Tourists will find peace and tranquility in Sikkim. I want to continue working towards this. I am also doing a lot of construction work. We are constructing an airport, which will make Sikkim more accessible. We are lucky to be one of the most beautiful parts of India. We have the Kanchenjunga, the world's third highest peak, which is a delight for tourists. Add to this the beautiful mountains, glaciers, rich wildlife, all of which are a source of attraction for tourists.
What role do you perceive for Sikkim in sub-regional groupings, particularly those in the South-East Asian region?
The northeastern region holds tremendous opportunities. The concept of sub-regionalism based on the principle of regional blocs is fast emerging. There are a number of permutations and combinations in the making of these sub-regional groups. There is the South Asia Growth Quadrangle (SAGQ) consisting of the northeastern region of India, Bangladesh, Bhutan and Nepal. There is another grouping in the making - Economic Cooperation among Bangladesh, India, Myanmar, Thailand and Sri Lanka, known as BIMSTEC.
The northeastern region has the potential to become a major player in all these. We in Sikkim have sensitised ourselves to play an important role in this area. We are also in the process of setting up quality educational institutions, which we hope will attract students from some of these countries.
What are the achievements of the Sikkim Democratic Front government since it assumed office in 1994?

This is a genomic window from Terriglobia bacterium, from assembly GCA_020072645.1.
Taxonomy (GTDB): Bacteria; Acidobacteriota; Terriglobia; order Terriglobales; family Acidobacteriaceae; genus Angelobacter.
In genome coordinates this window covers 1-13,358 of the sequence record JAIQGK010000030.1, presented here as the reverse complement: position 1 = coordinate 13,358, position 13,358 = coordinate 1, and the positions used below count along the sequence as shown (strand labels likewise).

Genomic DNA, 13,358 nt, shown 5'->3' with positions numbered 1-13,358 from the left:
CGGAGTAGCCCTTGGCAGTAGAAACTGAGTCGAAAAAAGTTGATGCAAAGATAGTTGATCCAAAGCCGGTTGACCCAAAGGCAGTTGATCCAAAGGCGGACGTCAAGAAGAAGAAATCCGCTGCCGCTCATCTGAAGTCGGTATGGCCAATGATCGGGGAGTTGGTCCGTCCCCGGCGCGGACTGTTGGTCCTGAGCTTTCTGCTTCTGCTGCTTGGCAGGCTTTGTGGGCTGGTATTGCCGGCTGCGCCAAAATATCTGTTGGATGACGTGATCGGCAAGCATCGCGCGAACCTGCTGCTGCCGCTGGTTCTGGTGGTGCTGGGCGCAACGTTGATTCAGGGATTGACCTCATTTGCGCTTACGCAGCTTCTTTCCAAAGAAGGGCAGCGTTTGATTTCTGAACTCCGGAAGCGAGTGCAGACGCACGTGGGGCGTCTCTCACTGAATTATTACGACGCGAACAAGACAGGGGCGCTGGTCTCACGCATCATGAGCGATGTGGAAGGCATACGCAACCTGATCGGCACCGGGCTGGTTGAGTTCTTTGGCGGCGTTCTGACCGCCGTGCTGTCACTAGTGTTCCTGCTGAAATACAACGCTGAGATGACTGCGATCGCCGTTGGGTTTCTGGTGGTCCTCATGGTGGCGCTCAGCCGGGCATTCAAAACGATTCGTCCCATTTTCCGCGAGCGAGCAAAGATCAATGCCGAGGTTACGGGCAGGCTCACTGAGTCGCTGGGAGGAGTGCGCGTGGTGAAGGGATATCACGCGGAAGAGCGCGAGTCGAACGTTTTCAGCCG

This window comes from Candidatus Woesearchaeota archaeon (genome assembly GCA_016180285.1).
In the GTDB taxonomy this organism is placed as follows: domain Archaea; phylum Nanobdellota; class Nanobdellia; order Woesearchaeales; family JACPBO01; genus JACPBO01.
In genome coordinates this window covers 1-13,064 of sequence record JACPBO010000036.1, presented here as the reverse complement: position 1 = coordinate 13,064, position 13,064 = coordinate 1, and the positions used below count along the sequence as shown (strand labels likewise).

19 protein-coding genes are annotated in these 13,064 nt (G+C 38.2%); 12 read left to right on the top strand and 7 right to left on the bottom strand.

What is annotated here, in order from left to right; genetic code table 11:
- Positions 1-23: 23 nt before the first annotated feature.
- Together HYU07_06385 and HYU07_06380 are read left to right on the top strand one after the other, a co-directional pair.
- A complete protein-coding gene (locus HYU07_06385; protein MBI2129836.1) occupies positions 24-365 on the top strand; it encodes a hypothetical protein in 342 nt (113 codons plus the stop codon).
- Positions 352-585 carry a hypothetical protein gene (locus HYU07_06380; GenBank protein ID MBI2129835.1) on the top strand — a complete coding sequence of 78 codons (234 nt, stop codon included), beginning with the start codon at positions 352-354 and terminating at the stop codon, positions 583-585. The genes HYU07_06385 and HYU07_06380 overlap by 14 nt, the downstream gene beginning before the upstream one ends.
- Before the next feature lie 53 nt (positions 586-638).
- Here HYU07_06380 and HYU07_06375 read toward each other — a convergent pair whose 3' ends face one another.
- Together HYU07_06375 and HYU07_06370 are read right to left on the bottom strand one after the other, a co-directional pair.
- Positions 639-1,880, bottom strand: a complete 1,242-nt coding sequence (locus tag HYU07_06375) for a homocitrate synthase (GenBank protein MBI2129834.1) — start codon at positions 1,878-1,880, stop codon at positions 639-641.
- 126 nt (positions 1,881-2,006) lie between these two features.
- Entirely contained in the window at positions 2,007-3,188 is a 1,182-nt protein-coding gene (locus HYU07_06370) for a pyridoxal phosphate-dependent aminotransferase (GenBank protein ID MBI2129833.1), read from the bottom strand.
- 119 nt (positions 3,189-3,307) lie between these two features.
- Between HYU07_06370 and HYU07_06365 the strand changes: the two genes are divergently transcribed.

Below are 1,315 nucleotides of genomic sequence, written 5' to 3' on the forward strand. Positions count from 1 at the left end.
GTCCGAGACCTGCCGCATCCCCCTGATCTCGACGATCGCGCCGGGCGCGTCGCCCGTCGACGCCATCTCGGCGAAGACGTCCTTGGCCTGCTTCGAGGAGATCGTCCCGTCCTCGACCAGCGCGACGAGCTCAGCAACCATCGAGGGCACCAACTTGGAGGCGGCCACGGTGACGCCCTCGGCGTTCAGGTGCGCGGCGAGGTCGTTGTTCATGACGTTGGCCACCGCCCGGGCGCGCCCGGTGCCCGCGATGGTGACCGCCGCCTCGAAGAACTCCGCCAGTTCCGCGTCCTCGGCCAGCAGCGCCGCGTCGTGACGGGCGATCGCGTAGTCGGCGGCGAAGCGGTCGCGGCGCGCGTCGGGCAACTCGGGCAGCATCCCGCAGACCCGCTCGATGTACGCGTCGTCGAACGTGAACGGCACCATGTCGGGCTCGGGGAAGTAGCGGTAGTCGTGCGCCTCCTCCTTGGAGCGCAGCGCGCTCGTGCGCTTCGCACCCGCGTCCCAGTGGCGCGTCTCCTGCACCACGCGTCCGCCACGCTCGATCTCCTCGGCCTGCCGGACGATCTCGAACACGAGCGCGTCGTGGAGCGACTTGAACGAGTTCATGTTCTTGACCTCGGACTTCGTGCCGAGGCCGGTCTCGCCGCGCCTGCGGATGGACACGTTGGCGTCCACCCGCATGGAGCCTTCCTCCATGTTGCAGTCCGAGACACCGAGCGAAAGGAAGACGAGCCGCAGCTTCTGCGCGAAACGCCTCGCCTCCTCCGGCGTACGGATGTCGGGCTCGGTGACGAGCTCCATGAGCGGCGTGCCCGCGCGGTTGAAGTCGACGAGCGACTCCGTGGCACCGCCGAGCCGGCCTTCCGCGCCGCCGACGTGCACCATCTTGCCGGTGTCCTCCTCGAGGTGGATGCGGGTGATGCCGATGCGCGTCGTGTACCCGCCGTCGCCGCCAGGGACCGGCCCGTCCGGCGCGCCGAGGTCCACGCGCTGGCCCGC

Democracy is a part of the polity of Sikkim. Democracy has been institutionalised in our State. People lead secure lives as the crime rate is very low. We have worked towards social justice. We have made major strides in empowering women. We have reserved seats for the tribal people, women and Other Backward Classes and the Scheduled Castes. In the area of health we are ahead of other Indian States. Sikkim is the first State in India to give Hepatitis B vaccine free of cost. Education and health are highly subsidised areas. Our per capita income is within that of the top 12 States in the country. We lead all the northeastern States in economic prosperity. We have not taken even a single rupee as loan in order to pay salaries to our staff.
The most important achievement is that we have peace and tranquility. We have people from diverse ethnic groups, such as Lepchas, Nepalis and Bhutias. All of them live in peace and harmony.
How do you manage the finances of the State government?
I constantly find ways to generate money for the State treasury. In this direction, I have launched the Playwin lottery, which will generate up to Rs.754 crores in seven years. Computer-based entertainment games will also be introduced in the State in a big way. We are trying to raise resources from hydel power, which can be harnessed by utilising our water resources.
Sikkim has a rich cultural heritage, and 60 per cent of its population is below 26 years of age. How do you plan to promote an awareness of this heritage among the youth?
We want the youth to be proud of their Sikkimese culture.
In September-October we are going to introduce a study series, which will have details of our rich cultural heritage, environment, food habits, and so on. Eminent authors have already submitted their articles.
Dr. Mahendra P. Lama is the editor-in-chief and the Publicity Department of the State government is the nodal agency that will give shape to this series. These will educate not only our youth but also visitors to Sikkim about our rich cultural heritage.
Apart from this, the State government has recognised various local languages, and steps are being taken to preserve them.